• Prevent and disrupt terrorist attacks;
  • Protect the American people, our critical infrastructure, and key resources;
  • Respond to and recover from incidents that do occur; and
  • Continue to strengthen the foundation to ensure our long-term success.

Note that the Goals do not reference 'mitigation' or ‘preparedness.’ And, like the 2002 Strategy, nowhere in the document will one find the terms “emergency management,” emergency preparedness,” “disaster,” “Federal Emergency Management Agency,” or "FEMA”.

Intentional? You betcha!

2010 National Security Strategy

In 2010, the 2007 National Strategy for Homeland Security was superseded by the 2010 National Security Strategy. Beyond the new title, there are vastly philosophical and strategic differences within. The new Strategy, published by the Obama administration, appears to collapse the National Security Strategy and National Strategy for Homeland Security into one. In doing so, it appears to recognize that preventing terrorism in the ‘Homeland’ – much like preventing communicable diseases from spreading – requires an international mindset.

Again, like the 2007 Strategy, emergency management and preparedness activities are illusive, requiring one to dig deep to find any such references. The 50-page document is built upon four National Interests:

  • Security
  • Values
  • Prosperity
  • International Order

Though not readily apparent on the surface, emergency preparedness and management are found within Security, which has six priority areas, one of which is emergency preparedness and management focused:

  • Strengthen Security and Resilience at Home: “At home, the United States is pursuing a strategy capable of meeting the full range of threats and hazards to our communities. These threats and hazards include terrorism, natural disasters, large-scale cyber attacks, and pandemics.”
  • Advance peace, security, and opportunity in the greater middle east
  • Invest in the capacity of strong and capable partners
  • Secure cyberspace
  • Reverse the spread of nuclear and biological weapons and secure nuclear materials
  • Disrupt, dismantle, and defeat Al-Qa’ida and its violent extremist affiliates in Afghanistan, Pakistan, and around the world.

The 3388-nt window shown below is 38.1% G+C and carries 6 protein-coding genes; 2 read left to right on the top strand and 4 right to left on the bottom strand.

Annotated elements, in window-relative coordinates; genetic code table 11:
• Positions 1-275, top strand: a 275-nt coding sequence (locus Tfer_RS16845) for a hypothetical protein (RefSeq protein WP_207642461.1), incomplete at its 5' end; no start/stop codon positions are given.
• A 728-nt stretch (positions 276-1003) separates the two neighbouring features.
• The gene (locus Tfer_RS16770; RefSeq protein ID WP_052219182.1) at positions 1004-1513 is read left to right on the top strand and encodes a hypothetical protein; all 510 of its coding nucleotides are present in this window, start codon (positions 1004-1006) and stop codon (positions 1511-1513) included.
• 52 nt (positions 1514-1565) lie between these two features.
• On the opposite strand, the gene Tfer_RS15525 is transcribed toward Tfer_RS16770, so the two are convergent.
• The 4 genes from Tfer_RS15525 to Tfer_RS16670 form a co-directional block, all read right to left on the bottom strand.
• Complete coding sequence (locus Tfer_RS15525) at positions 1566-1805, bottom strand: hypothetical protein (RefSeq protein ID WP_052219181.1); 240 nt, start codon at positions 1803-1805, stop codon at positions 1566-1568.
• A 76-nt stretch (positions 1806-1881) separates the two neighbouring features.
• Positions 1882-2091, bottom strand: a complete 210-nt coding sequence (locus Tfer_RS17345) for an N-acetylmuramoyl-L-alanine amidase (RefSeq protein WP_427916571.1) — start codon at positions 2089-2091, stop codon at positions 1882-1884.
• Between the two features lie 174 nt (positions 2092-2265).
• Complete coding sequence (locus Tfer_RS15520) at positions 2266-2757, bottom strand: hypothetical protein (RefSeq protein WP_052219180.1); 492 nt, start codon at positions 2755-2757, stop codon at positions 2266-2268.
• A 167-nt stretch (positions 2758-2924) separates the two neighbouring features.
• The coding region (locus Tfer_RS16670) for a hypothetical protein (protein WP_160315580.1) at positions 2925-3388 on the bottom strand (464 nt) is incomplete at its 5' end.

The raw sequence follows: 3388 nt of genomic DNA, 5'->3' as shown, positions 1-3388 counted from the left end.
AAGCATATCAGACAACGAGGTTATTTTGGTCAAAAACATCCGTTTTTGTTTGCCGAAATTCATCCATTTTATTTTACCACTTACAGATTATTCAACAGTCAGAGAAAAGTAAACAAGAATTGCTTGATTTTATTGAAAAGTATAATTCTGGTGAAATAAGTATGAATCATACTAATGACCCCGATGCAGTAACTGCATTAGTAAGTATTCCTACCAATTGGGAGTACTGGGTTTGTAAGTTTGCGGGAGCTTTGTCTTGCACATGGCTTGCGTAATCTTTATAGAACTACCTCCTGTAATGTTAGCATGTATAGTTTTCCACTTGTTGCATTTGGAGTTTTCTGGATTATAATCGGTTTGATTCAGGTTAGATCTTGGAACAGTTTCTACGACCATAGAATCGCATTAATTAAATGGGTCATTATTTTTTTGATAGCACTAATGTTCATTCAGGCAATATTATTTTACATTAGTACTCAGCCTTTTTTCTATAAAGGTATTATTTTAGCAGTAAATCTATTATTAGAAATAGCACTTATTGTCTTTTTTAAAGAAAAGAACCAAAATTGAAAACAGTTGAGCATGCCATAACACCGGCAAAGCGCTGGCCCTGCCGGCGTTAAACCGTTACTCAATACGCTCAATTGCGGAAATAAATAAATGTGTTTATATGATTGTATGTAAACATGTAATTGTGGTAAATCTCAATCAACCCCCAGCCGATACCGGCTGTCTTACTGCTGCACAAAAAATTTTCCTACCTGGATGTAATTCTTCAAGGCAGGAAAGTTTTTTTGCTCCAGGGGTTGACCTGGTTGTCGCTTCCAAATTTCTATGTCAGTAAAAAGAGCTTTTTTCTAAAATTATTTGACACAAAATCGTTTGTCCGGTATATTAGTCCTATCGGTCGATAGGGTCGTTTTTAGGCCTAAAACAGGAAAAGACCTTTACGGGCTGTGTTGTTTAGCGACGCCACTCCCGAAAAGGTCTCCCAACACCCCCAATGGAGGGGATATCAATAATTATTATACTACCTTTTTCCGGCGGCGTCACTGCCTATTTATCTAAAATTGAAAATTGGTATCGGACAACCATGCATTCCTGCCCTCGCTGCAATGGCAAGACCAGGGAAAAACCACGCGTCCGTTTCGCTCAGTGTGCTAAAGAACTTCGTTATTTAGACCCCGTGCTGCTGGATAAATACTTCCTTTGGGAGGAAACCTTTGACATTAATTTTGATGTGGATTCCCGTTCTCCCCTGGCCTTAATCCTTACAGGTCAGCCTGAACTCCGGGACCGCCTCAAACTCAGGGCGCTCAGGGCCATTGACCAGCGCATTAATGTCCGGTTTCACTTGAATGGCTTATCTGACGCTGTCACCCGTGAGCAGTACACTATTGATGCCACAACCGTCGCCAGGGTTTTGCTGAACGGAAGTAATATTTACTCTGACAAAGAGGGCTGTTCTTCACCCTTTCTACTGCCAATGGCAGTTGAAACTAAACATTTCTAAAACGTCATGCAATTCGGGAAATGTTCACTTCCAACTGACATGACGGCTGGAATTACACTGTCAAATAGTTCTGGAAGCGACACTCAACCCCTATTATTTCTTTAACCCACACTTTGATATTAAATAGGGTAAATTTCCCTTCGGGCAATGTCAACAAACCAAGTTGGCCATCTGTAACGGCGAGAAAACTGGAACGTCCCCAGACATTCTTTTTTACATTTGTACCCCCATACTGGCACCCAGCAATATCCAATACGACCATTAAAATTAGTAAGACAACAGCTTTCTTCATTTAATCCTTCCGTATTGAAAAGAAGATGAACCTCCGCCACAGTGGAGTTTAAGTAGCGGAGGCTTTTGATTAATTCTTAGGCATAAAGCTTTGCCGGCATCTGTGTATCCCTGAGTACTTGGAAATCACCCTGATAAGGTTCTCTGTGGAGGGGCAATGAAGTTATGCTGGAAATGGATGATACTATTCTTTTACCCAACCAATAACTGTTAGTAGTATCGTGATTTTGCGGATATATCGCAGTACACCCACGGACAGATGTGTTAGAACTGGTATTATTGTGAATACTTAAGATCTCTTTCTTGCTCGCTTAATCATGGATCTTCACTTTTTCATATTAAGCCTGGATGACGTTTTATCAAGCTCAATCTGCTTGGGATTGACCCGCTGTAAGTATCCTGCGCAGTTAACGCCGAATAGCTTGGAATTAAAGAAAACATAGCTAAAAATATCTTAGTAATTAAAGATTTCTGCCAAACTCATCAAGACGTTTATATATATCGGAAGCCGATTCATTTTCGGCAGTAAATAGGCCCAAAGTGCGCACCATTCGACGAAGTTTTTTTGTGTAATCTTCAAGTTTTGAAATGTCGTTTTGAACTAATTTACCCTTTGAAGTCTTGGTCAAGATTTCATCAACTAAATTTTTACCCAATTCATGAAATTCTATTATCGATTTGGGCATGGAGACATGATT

Under Security, emergency preparedness and management functions are found within Strengthen Security and Resilience at Home, which itself has five priority areas, three of which are preparedness focused:

  • Enhance Security at Home;
  • Effectively Manage Emergencies: “We are building our capability to prepare for disasters to reduce or eliminate long-term effects to people and their property from hazards and to respond to and recover from major incidents;”
  • Empowering Communities to Counter Radicalization;
  • Improve Resilience Through Public-Private Partnerships: “When incidents occur, we must show resilience by maintaining critical operations and functions… The private sector, which owns and operates most of the nation’s critical infrastructure, plays a vital role in preparing for and recovering from disasters,” and
  • Engage with Communities and Citizens: “We will emphasize individual and community preparedness and resilience through frequent engagement that provides clear and reliable risk and emergency information to the public.”

Yes, only three paragraphs referring to emergency preparedness and management functions.

Intentional? Correctamundo!

Homeland security and emergency management are not one in the same. And, though there is some bleed over with emergency management functions, especially at the state level and within large urban centers, Congress did not  authorize the Homeland Security Grant Program (HSGP) to prevent, mitigate against, prepare for, respond to, and recover from natural or technological disasters. Congress authorized the HSGP to prevent and recover from terrorist attacks.

Homeland Security Grant Program (HSGP)

The HSGP is authorized by the HSA. Like all federal programs, the amount appropriated each year for cooperative agreements rest with Congress’ mood. The program authorizes DHS to offer cooperative agreements to the states with requirements that sub-grants are offered to local governments and related not-for-profit organizations.

HSGP funds can be used for a range of activities, including planning, organization, equipment purchase, training, exercises, and management and administration across all core capabilities and mission areas. The exact deliverables, which ebb and flow from year-to-year, are outlined in the Funding Opportunity Announcement (FOA).

In the FY 2005 HSGP FOA, DHS writes, "[t]he purpose of the FY 2015 HSGP is to support state and local efforts to prevent terrorism and other catastrophic events and to prepare the Nation for the threats and hazards that pose the greatest risk to the security of the United States.”

Despite what appears to be a broad preparedness mission, in describing the three specific programs within, DHS' intent is clear. The HSGP is not an emergency management program.

Maybe that is why local emergency management agencies are underfunded and overshadowed? Maybe not?

Read Part 3 of 3 here!

Karl Schmitt, MPA

Karl Schmitt, MPA


Karl is the Passionate Founder & CEO of bParati. He is on a mission to build a national network of effective, sustainable healthcare coalitions. More...